Every aspect of Posner’s analysis is open to question. He ignores that privacy is essential to political freedom: if everyone knows that their every electronic communication is subject to government monitoring, even by a computer, it would likely have a substantial chilling effect on communications that the government might conceivably find objectionable, not just terrorist planning, and not just criminal conduct. Moreover, Posner ignores the myriad ways in which the government can harass people without its ill intent ever coming to light. For example, the government can selectively prosecute minor infractions of the law, launch arbitrary tax investigations, and engage in blackmail, all methods perfected by FBI Director J. Edgar Hoover. Contrary to Posner’s claims, one cannot, as the FBI’s abuses showed, trust public scrutiny to forestall such tactics, even in the absence of an Official Secrets Act. Finally, it is far from clear that such a program would be effective—the sheer volume of “dots” generated would make connecting them virtually impossible. In any case, computer programs would be relatively easy to evade through the use of code words.
The real answer to Posner’s notion of balance, however, is not to show that a different balance can be struck, but to return to established Fourth Amendment jurisprudence, which has long required that searches must generally be justified by a showing of objective, specific suspicion approved by a judge who is willing to issue a specific warrant. The requirements that a warrant be issued and that it be based on “probable cause” are designed to protect privacy unless there are fairly strong grounds for official intrusion. The principal evil that the Fourth Amendment was drafted to avoid was the “general warrant,” which permitted government officials to search anyone’s home, without suspicion of specific individuals. Posner’s program is nothing less than a twenty-first-century version of exactly what the Fourth Amendment was designed to forbid. Through an open-ended and inevitably subjective balancing of privacy and security, he has managed to turn the Fourth Amendment on its head.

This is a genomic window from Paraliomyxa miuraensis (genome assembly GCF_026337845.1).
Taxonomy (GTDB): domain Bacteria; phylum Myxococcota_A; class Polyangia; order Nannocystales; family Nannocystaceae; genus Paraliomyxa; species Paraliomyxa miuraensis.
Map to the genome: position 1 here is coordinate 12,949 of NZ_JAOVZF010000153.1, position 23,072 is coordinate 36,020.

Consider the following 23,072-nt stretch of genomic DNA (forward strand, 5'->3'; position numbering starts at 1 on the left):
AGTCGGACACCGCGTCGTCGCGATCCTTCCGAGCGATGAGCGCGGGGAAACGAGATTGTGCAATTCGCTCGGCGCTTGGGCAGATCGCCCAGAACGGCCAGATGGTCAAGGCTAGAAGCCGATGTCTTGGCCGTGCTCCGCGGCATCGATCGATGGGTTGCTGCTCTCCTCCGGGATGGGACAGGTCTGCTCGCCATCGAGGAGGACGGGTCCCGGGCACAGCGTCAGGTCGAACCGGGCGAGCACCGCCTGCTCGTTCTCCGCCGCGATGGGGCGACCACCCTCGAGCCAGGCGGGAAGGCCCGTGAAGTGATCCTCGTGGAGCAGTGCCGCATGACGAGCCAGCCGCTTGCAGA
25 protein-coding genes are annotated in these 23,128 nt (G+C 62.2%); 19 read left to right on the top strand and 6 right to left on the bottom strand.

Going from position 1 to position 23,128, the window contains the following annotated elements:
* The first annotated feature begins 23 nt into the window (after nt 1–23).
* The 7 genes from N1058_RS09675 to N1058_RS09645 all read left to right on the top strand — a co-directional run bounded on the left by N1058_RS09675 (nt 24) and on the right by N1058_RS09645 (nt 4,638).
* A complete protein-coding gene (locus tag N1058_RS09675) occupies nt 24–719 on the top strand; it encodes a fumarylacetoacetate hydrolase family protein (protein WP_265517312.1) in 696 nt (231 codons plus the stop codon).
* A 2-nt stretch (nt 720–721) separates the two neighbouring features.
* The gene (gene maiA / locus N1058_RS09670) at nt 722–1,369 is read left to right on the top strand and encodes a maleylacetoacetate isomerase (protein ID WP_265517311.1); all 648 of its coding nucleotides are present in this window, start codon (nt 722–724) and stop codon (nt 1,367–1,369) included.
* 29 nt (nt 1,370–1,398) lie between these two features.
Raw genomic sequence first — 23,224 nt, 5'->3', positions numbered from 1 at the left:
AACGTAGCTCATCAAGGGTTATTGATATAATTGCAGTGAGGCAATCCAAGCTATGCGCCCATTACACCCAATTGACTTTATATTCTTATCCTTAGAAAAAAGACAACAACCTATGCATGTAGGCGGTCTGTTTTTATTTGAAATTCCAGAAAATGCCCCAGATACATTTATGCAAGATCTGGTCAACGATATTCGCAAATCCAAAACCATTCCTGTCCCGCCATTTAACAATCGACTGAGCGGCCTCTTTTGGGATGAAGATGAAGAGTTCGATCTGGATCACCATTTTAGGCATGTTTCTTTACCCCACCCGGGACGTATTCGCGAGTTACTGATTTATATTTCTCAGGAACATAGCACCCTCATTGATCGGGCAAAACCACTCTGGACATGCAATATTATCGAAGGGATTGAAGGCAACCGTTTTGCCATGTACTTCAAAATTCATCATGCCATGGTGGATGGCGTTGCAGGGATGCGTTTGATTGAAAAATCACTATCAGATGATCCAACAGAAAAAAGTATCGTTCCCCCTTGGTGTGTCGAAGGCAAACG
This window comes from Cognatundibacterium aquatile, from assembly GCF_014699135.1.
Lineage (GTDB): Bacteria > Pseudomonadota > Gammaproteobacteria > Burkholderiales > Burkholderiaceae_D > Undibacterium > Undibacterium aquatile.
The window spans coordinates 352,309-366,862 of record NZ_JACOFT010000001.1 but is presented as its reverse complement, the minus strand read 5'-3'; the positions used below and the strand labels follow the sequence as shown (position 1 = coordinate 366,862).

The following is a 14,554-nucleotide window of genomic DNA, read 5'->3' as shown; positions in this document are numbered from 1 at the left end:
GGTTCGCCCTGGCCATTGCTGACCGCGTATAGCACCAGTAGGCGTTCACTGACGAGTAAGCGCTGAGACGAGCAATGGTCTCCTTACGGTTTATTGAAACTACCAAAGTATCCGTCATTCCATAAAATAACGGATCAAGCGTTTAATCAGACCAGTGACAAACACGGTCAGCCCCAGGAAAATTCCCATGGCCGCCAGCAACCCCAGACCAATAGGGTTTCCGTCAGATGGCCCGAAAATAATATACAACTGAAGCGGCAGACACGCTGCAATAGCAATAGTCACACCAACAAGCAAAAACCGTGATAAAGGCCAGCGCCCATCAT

Posner’s analysis of coercive interrogation is similarly flawed. Here he incorrectly asserts that the prohibition on coerced confessions is predicated on the Fifth Amendment privilege against compelled self-incrimination; this privilege, he believes, would not apply if coerced testimony is used only for intelligence purposes, and not to incriminate the person interrogated. Here Posner disregards a long line of Supreme Court decisions banning “involuntary” confessions not on grounds of self-incrimination but because the methods of interrogation themselves were found to violate due process of law. Applying this due process test, the Court has consistently ruled that any tactics that compelled a suspect to speak against his will violated due process, even where other evidence showed that the coerced confession was reliable.2
Ignoring these cases, Posner discusses only Rochin v. California, which held that the Fifth Amendment’s due process clause was violated by pumping a suspect’s stomach in the hospital to search for drugs that he had allegedly swallowed. The Court found that such tactics “shock the conscience,” because they are “too close to the rack and screw.” As Posner concedes, if stomach-pumping in a hospital is too close to the rack and screw, most coercive interrogation tactics would seem to be impermissible as well. But he seeks to distinguish the Rochin decision from coercive questioning of suspected terrorists primarily on the ground that it involved the investigation of drug smuggling, which he considers a relatively minor crime. He maintains that greater coercion may be permissible where terrorism is the subject of investigation. According to his idea of balance, the greater the value of the information sought, the more coercion we should find acceptable without shocking our conscience. But of course one generally does not know the real value of the information before the coercion is applied; and Posner is talking about interrogations for intelligence-gathering purposes, which are by their nature much more open-ended than investigation of suspected criminals.